| 5:48 am on Aug 28, 2008 (gmt 0)|
Yes, sometimes that happens. But the "penalty" is not really a penalty, only a temporary disappearance until googlebot can dependable spider your website again. Google does not want to sent their users to a url that does not resolve.
| 5:51 am on Aug 28, 2008 (gmt 0)|
Do you know how long is the penalty? I have been out of competitive SERPS since saturday. My Google Webmaster Tools panel doesn't show me something...
| 5:58 am on Aug 28, 2008 (gmt 0)|
It's not good to have your site go down like that but it could be worse...we've seen that it lasts about 4 to 6 months but then you will come back...sorry for your loss~!
| 6:01 am on Aug 28, 2008 (gmt 0)|
Thanks, I can see since saturday, that Googlebot visit the site every day.
| 7:41 pm on Aug 28, 2008 (gmt 0)|
If Googlebot has scheduled to refresh 36000 pages from your site today, and your site is down during 10 hours, - all it will get is "IO Error" and all 36000 pages will disappear... if your site is huge (1000000 pages) 10-hour breakage will remove only 36000 pages from index... it's very natural for any kind of search engine...
| 7:49 pm on Nov 30, 2008 (gmt 0)|
My site come back to the positions of the end of july for the same keyword. It come back in steps, 70 positions first, then 100 positions, and till last week was in the position 190. Now again it went down 150 positions in 2 steps, 100 positions and 50 yesterday.
I think that the problem is other, perhaps yo-yo effect or sandbox...
what do you think?
| 8:59 pm on Nov 30, 2008 (gmt 0)|
Speaking from my personal experience, downtime has little effect on an established site for short periods of time. My ISP failed several months ago and one of my sites was down for 3 days. When the ISP recovered, the site was still OK in Google. Luck? I don't know, just a fact in my case.
The site had previously been down (ISP again) for a half day on two occasions within a year. Again, no noticeable difference after service was restored. I have changed ISP though!
| 9:24 pm on Nov 30, 2008 (gmt 0)|
If the site misses the spider just once, the pages will normally bounce back; if the down time is extended, the damage may be too.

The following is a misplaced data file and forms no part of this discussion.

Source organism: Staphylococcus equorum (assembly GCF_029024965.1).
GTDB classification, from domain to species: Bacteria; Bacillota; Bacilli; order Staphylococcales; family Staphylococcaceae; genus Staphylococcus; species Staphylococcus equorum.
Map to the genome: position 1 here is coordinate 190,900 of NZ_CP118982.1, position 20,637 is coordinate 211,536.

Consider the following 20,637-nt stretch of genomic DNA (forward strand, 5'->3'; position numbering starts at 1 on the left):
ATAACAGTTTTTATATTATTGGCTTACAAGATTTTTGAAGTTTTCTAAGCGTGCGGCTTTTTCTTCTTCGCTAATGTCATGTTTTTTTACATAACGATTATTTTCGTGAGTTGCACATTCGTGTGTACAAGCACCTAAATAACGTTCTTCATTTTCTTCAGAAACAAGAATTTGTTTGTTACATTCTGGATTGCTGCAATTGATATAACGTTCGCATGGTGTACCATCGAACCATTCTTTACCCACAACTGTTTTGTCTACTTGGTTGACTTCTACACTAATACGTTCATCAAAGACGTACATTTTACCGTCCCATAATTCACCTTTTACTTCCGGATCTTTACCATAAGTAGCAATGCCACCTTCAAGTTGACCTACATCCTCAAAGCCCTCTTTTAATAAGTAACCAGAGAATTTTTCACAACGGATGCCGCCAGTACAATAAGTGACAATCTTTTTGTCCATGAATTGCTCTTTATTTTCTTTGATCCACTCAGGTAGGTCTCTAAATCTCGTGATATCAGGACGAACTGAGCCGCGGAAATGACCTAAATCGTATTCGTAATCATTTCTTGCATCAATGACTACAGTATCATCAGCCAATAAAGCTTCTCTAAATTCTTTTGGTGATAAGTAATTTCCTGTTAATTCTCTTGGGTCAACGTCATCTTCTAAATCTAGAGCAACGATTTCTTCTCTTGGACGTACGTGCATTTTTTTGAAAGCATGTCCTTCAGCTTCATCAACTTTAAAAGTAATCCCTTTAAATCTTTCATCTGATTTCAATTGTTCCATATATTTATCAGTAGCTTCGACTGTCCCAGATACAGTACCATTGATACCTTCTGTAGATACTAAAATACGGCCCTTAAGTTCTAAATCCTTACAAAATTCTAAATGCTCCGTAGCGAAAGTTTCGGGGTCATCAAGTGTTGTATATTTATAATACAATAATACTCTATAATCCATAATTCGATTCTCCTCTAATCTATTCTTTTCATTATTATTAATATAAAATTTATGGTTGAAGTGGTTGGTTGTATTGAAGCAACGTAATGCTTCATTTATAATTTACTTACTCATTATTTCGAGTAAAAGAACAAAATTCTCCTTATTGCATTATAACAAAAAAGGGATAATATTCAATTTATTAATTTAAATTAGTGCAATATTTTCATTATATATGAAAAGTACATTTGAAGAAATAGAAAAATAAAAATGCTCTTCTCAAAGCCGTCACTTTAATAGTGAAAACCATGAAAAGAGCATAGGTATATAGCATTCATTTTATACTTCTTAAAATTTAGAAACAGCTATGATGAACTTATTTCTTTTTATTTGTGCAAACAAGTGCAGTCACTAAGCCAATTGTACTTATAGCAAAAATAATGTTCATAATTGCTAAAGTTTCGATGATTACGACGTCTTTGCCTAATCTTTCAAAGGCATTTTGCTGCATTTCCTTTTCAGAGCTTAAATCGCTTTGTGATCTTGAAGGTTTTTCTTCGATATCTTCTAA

I've not heard of a 'cutoff' point after which the recovered site is seen as 'new' - but that point must exist!
| 3:00 am on Dec 1, 2008 (gmt 0)|
Their general algo minus-penalties are a pain. I think it's the worst system they could come up with by having minus penalties.
Maybe in 10 years they can think again about minus penalties again, but at this time it's nonsense. It causes tons of collateral damage, it's just a dumb system which won't work in 2008, they should try in 2018 again.
Assigning a minus penalty for a site which can't be crawled is nonsense. Oh boy ... they should really think twice at Google.
[edited by: SEOPTI at 3:01 am (utc) on Dec. 1, 2008]
| 3:13 am on Dec 1, 2008 (gmt 0)|
I often agree with a lot of what you say, but on this we see things differently. To me it makes plenty of sense for Google not to show links high in the search results if the site's server isn't responding. Why wouldn't Google protect their own user experience that way?
Maybe it's that word "penalty" that's getting in the way. I don't think there's a penalty against the domain here, just a removal from the top of the SERPs for enough time to be sure the site is accessible again. Google is only paying attention to their own users, and that's their core purpose.
| 7:25 am on Dec 1, 2008 (gmt 0)|
Agree with tedster.
My experience is that i have temporary closed down my site by uploading a "site is no longer available" index page and as soon as new cache is collected, all my ranking gone.
After I re-open the site (contents and links unchanged at all), the ranking come back (i'm not sure whether it's exactly same ranks or not but it's roughly same, at most 1 or 2 positions differ)
| 11:37 am on Dec 1, 2008 (gmt 0)|
|Assigning a minus penalty for a site which can't be crawled is nonsense. Oh boy ... they should really think twice at Google. |
If you had a search engine, would you list sites that had ceased to exist?
It isn't a penalty, it's a no brainer. You'd remove them, and restore them if / when they returned. And if they did it again, you'd probably be slower to reinstate, in case it got to be a habit.
Don't forget Quadrille's Oft-Quoted Tenth Law:
Search Engines are not a service for webmasters - when you assume that they are, you see penalties when they are just doing their job.
| 12:07 pm on Dec 1, 2008 (gmt 0)|
My site was offline from Oct 7 till Oct 23 (the whole time I was away) and nothing much changed in the SERP when I fixed the problem on the 25th. Mind you this site sees google crawlers quite frequently.
Though I agree it makes nosense to send visitors to a page which doesn't resolve, I don't think Google will throw you out of the SERP as soon as your site stops responding.
[edited by: Habtom at 12:09 pm (utc) on Dec. 1, 2008]